How to format your references using the Archives of Disease in Childhood citation style

This is a short guide how to format citations and the bibliography in a manuscript for Archives of Disease in Childhood. For a complete guide how to prepare your manuscript refer to the journal's instructions to authors.

Using reference management software

Typically you don't format your citations and bibliography by hand. The easiest way is to use a reference manager:

PaperpileThe citation style is built in and you can choose it in Settings > Citation Style or Paperpile > Citation Style in Google Docs.
EndNoteFind the style here: output styles overview
Mendeley, Zotero, Papers, and othersThe style is either built in or you can download a CSL file that is supported by most references management programs.
BibTeXBibTeX syles are usually part of a LaTeX template. Check the instructions to authors if the publisher offers a LaTeX template for this journal.

Journal articles

Those examples are references to articles in scholarly journals and how they are supposed to appear in your bibliography.

Not all journals organize their published articles in volumes and issues, so these fields are optional. Some electronic journals do not provide a page range, but instead list an article identifier. In a case like this it's safe to use the article identifier instead of the page range.

A journal article with 1 author
1
Check E. Stem cells: the hard copy. Nature 2007;446:485–6.
A journal article with 2 authors
1
Gibson MC, Perrimon N. Extrusion and death of DPP/BMP-compromised epithelial cells in the developing Drosophila wing. Science 2005;307:1785–9.
A journal article with 3 authors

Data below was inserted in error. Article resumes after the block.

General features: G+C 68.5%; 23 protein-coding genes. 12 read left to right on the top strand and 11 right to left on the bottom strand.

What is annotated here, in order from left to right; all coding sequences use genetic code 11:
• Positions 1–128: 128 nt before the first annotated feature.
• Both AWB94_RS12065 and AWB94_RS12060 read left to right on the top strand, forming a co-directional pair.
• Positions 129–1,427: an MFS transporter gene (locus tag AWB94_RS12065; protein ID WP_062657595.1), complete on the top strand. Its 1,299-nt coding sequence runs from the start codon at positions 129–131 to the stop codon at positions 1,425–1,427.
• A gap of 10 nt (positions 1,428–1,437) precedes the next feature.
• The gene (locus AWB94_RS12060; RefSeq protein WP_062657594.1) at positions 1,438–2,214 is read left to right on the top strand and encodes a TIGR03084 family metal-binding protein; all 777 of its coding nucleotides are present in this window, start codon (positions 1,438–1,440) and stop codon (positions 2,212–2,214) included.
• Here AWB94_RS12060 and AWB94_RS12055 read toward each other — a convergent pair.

1
Panday V, Tiest WMB, Kappers AML. Integration of length and curvature in haptic perception. Sci Rep 2014;4:3856.
A journal article with 4 or more authors
1
Juan L, Tong H-L, Zhang P, et al. Identification and characterization of novel serum microRNA candidates from deep sequencing in cervical cancer patients. Sci Rep 2014;4:6277.

Books and book chapters

Here are examples of references for authored and edited books as well as book chapters.

An authored book
1
Stratton JA. Electromagnetic Theory. Hoboken, NJ: : John Wiley & Sons, Inc. 2015.
An edited book
1
Jikeli G, Allouche-Benayoun J, editors. Perceptions of the Holocaust in Europe and Muslim Communities: Sources, Comparisons and Educational Challenges. Dordrecht: : Springer Netherlands 2013.
A chapter in an edited book
1
Chou CL, Bell J, Chou CM, et al. Remediation of Interpersonal and Communication Skills. In: Kalet A, Chou CL, eds. Remediation in Medical Education: A Mid-Course Correction. New York, NY: : Springer 2014. 55–66.

Web sites

Sometimes references to web sites should appear directly in the text rather than in the bibliography. Refer to the Instructions to authors for Archives of Disease in Childhood.

Blog post
1
Taub B. Tarantulas Are Right-Handed, Study Suggests. IFLScience. 2017.https://www.iflscience.com/plants-and-animals/tarantulas-right-handed/ (accessed 30 Oct 2018).

Reports

This example shows the general structure used for government reports, technical reports, and scientific reports. If you can't locate the report number then it might be better to cite the report as a book. For reports it is usually not individual people that are credited as authors, but a governmental department or agency like "U. S. Food and Drug Administration" or "National Cancer Institute".

Government report
1
Government Accountability Office. Federal Rulemaking: Agencies’ Use of Information Technology to Facilitate Public Participation. Washington, DC: : U.S. Government Printing Office 2000.

Theses and dissertations

Theses including Ph.D. dissertations, Master's theses or Bachelor theses follow the basic format outlined below.

Doctoral dissertation
1
Davidson WB. High school athletics and the “whole adolescent”: A case study of three urban high schools. 2010.

News paper articles

Unlike scholarly journals, news papers do not usually have a volume and issue number. Instead, the full date and page number is required for a correct reference.

New York Times article
1
Herskovic L. Who’s That Cat? New York Times. 2017;:A21.

In-text citations

References should be cited in the text by sequential numbers in square brackets:

This sentence cites one reference [1].
This sentence cites two references [1,2].
This sentence cites four references [1–4].

About the journal

Full journal titleArchives of Disease in Childhood
AbbreviationArch. Dis. Child.
ISSN (print)0003-9888
ISSN (online)1468-2044
ScopePediatrics, Perinatology, and Child Health

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